“I didn’t really have any option,” said Mrs Holmes a Court, whose high profile entrepreneurial husband, Robert, died suddenly in September 1990 leaving a vast but financially unstable empire spanning a array of sectors such as media, cattle stations, London theatres and the Vasse Felix winery.

The widowed Mrs Holmes a Court admits to having little idea about business when she stepped into the office and decided to take over the enterprise out of concern for its staff and their futures.

“People thought they were out of a job,” she said.

“I thought I couldn’t let that happen.

“If I had known anything about business I would never had done that.

“I felt someone had to step up to plate and reassure these people that life was not over.”

Her husband had gone into business in 1970 when, as a lawyer, he was appointed to administer the financially troubled Albany Woollen Mills. He ended up buying the business and quitting law because his then partners at his firm did not think it appropriate for a lawyer to be on the commercial side of the ledger.

For the next 20 years he wheeled and dealt in a way that, Mrs Holmes a Court attests, only he could – apparently without significant input from her, or even most of those who worked with him

While Mrs Kailis also became a widow in the 1990s, and was left in charge of a family enterprise – fishing and pearling group MG Kailis – her role in shaping the business started at the beginning.

As a talented medical professional she had climbed the ladder in the bureaucracy of WA’s health sector and, she had been assured, was next in line for a major appointment at a well-known hospital.

Her husband, Michael, was prepared to take something of a back seat as her career blossomed.

However, she was stunned to find out that a man had beaten her to the post, an unexpected applicant who had a family to support and was, she was told, “nearly as good” as she was. Promised the next opportunity, Mrs Kailis abandoned that career path in the bureaucracy when her husband learned of a struggling business in Dongara and they decided to take it over.

“It was necessity,” Mrs Kailis said.

“He (Michael) had a wife and child to look after.”

“My father said ‘as one door closes another opens’.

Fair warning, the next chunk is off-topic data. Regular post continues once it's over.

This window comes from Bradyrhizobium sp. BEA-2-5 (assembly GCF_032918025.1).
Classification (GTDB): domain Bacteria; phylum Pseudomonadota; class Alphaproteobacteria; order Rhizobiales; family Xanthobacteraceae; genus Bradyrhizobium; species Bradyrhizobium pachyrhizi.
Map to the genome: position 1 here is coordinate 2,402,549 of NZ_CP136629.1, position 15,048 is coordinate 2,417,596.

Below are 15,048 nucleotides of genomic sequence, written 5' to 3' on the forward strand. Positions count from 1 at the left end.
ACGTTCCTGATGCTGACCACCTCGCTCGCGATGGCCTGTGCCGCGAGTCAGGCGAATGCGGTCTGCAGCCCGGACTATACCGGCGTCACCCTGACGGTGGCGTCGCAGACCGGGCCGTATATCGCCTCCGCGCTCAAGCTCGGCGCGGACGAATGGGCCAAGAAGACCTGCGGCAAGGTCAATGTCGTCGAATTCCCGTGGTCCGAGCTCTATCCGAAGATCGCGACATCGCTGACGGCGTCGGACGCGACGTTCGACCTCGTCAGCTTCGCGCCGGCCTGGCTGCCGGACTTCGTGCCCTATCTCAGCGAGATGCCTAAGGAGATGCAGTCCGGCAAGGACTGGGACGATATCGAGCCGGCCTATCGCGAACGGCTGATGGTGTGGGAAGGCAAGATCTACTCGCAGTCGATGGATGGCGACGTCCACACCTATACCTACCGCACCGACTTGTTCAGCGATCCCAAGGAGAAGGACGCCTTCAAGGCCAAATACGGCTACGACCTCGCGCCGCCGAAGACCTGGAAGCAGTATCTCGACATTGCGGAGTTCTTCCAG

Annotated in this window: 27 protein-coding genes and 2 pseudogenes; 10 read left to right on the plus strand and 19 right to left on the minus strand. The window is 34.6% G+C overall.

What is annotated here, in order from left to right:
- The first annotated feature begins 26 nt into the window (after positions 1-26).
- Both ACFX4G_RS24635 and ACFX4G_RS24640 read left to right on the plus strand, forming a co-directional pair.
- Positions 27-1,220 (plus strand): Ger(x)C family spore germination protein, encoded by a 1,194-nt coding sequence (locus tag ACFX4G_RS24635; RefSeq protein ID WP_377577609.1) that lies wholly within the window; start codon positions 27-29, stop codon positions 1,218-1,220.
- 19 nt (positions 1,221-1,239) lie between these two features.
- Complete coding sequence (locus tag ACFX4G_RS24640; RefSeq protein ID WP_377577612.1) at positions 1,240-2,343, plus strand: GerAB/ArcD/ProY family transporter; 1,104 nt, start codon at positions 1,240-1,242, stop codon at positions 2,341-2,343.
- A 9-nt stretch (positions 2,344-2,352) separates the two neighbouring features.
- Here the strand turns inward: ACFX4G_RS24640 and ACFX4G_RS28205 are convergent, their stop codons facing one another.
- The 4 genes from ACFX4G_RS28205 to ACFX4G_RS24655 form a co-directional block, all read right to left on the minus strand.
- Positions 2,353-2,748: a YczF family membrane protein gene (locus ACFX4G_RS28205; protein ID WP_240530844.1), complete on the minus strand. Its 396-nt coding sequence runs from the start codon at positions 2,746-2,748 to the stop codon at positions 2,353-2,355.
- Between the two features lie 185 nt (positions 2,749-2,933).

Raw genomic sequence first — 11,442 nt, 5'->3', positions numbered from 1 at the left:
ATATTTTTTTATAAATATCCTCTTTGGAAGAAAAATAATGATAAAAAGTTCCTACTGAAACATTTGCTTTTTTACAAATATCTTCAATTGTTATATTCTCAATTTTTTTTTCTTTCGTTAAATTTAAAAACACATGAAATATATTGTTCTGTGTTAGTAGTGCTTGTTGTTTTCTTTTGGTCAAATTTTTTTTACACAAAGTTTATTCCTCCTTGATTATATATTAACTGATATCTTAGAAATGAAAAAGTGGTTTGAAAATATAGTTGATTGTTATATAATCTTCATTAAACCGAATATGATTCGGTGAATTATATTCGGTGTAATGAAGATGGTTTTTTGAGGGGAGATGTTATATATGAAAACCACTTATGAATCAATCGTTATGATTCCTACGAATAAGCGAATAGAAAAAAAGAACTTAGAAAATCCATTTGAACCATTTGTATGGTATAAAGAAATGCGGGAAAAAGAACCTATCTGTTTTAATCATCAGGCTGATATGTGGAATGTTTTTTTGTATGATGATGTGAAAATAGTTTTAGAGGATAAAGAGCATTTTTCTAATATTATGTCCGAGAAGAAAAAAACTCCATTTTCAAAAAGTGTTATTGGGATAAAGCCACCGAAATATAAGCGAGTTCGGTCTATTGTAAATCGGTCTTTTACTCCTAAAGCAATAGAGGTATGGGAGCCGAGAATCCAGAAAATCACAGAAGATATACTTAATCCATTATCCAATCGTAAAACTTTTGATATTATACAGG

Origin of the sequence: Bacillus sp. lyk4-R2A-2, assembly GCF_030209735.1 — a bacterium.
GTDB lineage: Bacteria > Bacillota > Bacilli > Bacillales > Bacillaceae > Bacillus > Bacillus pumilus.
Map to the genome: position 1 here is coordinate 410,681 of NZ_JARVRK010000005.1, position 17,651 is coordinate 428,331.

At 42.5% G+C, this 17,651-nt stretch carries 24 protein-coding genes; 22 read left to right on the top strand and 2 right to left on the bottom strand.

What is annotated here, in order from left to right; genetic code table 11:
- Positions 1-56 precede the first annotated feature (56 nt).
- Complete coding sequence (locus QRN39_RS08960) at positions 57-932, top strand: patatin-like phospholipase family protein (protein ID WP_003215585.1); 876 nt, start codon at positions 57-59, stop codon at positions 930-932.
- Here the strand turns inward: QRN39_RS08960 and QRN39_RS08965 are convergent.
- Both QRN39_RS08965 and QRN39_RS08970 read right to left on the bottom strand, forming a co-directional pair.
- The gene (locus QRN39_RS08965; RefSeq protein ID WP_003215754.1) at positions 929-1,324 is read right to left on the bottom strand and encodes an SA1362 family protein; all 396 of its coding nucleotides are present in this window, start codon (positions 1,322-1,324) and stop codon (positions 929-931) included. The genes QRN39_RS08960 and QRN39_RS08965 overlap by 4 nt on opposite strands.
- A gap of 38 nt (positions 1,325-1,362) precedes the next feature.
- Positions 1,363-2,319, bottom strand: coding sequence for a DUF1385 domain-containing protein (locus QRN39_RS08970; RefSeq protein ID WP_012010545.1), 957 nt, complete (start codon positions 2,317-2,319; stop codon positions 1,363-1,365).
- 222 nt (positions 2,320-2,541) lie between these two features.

“That is how we got into the fishing industry, the rest just flowed from there.”

Not only did Mrs Kailis become involved in business, she also became a renowned rural doctor and is recognised for her research in genetics.

Navitas founder Rod Jones admits it was a financial calamity that tore him out of his comfort zone.

“I always did well at the jobs I had but I always got frustrated because people could not see what I saw as the bigger picture,” Mr Jones told Business News.

Nevertheless, Mr Jones acknowledges the big catalyst for him going into business was a $6,000 investment in a friends business that went sour. When the bank involved took everything he had, because he had signed a director’s guarantee, Mr Jones said he had to find a new way to rebuild.

“I think if what happened to me didn’t happen I doubt I would have gone off on the path I did,” he said.

“But losing everything made me say I was going fight to get back everything and I wasn’t going to do that working in the government; I had to go on and do something better and more interesting.”

Mr Jones said he looked carefully at many opportunities before leaping on the one that became Navitas, now a listed entity, because the risk was low and he was convinced of its success.

He thinks a key attribute of all entrepreneurs is the ability to take people along on a journey. However, he admits he struggled to find funding in Australia for his venture and ended up receiving backing from Asian investors that better understood the education business he had in mind.

EY Entrepreneur of the Year regional director western region, Peter McIver, said the discussion had dug below the analytical research that tended to look at key attributes of entrepreneurs rather than what inspired or motivated them to get into business.

“Our research shows that entrepreneurs are risk takers, but often they are probably put in a position where they don’t want to work for the people they do, or they don’t like the establishment they are in, and see the opportunity to use adversity and turn that to advantage,” Mr McIver said.